During one of my many leisurely and expensive trips to Hobby Lobby before Christmas, I played the part of average consumer and got sucked into the DIY book section by the checkout (nice ploy for us to by more craft supplies HL). It didn’t take me long to spot a treasure in the racks –A is for Apron” by Nathalie Mornu. Judging the book only by its cover – yes, I do that – it immediately went on the must-have gift list. Santa (my brother) came through and I must say “A is for Apron” was one of my FAVORITE gifts this year.

If you’ve done any research on the book, you’ve read a lot of smack about the patterns it contains. There are 25 unique designs created by a community of pattern makers that range from traditional waist aprons to smocks for little kids. Downside: Most of the patterns need to be enlarged 400% to use them but some even go so far as having different percentages for each piece in the pattern! (Insert sigh of disappointment here.) At the Amazon.com price of $12.21 for the book, I have a problem with paying a copy place to enlarge the templates to the right size – and those are the only instructions you get from the author on how to make them larger. Could that be any more annoying for those of us who 1.) don’t like to spend money and 2.) just want to get down to business?!?!

Part of the reason why I’m a crafter is because I don’t care what it is, I always think I can make it/do it on my own. So last night’s mission critical was to tackle one pattern enlargement. It was a successful operation but a painful one as well. So, here’s what I did in hopes that it helps someone out there create the apron of their dreams.

Step 1: Scan the pattern onto your computer and save.

Step 2: Open the image into a program that allows you to enlarge the print. I used Adobe Photoshop CS4, but there are a TON of others that will work as well, just find out what software you have on your computer or Google it and go from there. Post a comment if you have questions :) Check if the enlargement is correct using the heights Mornu includes on the pattern pieces.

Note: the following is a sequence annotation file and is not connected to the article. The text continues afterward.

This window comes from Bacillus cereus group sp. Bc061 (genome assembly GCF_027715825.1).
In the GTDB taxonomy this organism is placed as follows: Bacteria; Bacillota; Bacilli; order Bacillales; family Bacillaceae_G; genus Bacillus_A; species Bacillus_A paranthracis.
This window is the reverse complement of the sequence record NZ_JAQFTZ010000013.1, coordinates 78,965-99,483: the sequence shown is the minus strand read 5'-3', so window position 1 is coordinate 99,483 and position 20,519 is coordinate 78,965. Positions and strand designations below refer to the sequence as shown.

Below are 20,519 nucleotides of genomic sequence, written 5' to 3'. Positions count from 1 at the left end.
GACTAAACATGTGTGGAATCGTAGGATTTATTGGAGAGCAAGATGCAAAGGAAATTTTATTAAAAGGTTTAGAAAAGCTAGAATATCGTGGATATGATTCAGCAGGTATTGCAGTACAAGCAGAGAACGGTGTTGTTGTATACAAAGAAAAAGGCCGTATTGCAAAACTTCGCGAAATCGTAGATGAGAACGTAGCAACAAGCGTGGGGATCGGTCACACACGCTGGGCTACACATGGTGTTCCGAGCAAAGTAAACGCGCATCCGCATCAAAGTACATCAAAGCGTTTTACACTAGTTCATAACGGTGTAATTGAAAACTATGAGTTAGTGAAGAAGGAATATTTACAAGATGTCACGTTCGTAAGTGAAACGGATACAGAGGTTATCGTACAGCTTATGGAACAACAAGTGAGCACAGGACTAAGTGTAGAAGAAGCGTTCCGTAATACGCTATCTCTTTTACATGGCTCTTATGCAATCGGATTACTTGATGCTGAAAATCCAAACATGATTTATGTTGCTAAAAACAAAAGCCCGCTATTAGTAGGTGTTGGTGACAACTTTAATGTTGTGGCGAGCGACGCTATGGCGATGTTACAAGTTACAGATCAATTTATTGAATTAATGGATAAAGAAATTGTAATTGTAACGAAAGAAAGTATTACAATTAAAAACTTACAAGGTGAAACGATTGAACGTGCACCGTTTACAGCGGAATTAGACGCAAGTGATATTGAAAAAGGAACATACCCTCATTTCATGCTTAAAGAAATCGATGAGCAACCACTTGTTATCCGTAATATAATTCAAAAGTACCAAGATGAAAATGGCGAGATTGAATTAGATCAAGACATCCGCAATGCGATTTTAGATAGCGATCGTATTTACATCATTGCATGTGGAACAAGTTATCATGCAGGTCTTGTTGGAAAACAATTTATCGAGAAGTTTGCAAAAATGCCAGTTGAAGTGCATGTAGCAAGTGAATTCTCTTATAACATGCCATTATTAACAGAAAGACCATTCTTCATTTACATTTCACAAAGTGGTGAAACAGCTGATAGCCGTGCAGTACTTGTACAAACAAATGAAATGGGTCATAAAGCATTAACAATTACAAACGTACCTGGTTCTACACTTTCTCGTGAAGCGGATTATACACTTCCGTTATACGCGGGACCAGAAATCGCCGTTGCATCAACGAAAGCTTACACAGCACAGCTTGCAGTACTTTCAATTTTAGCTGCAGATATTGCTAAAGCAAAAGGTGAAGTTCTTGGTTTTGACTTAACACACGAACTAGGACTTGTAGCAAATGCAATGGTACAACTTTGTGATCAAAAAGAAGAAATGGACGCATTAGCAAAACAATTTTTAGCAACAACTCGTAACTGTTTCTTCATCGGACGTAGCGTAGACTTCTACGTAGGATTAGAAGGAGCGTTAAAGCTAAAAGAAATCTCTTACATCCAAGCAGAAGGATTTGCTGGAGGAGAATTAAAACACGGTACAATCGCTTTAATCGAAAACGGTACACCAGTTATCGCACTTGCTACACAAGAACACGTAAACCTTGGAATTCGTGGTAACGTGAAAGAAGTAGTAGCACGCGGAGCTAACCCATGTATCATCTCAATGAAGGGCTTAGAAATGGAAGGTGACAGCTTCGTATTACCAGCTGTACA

Step 3: Enlarge the image 400% (or whatever other percentage it is based on what pattern you’re using from the book.)

Step 4 (and this was the hardest): It’s time to print. Locate a program on your computer that allows you to print the images into a tile format – like you would a banner or a poster. This will print the image at a large size across multiple pages without the use of a commercial printer. Working on a business laptop, I didn’t have Microsoft Publisher but I read that was the best program to use. I ended up using the standard Windows Live Photo Gallery that comes with Windows 2007 and finding “Poster Printing” under the Advanced print options. Apparently there are lots of ways to do this… just find the easiest and best way for you and your computer. NOTE: Make sure the entire image is included in the print – I made a whoopsies and cut off the top and bottom on my first try.

Step 5: Once the image is printed, assemble it (another PIA). My tip here is to use the original, smaller copy of the pattern to work off of so you know what it should look like when you’re finished. I think that goes without saying but just in case! Also, don’t reorder the papers when they come off the printer. In a tile formatted print, you can usually go row by row in the order they printed off in making it less of a puzzle piece nightmare.

After writing this post, it seems like a lot of work for a silly apron pattern. However, I’m confident the final product will be well worth it. Stay tuned for an update on the finished apron :)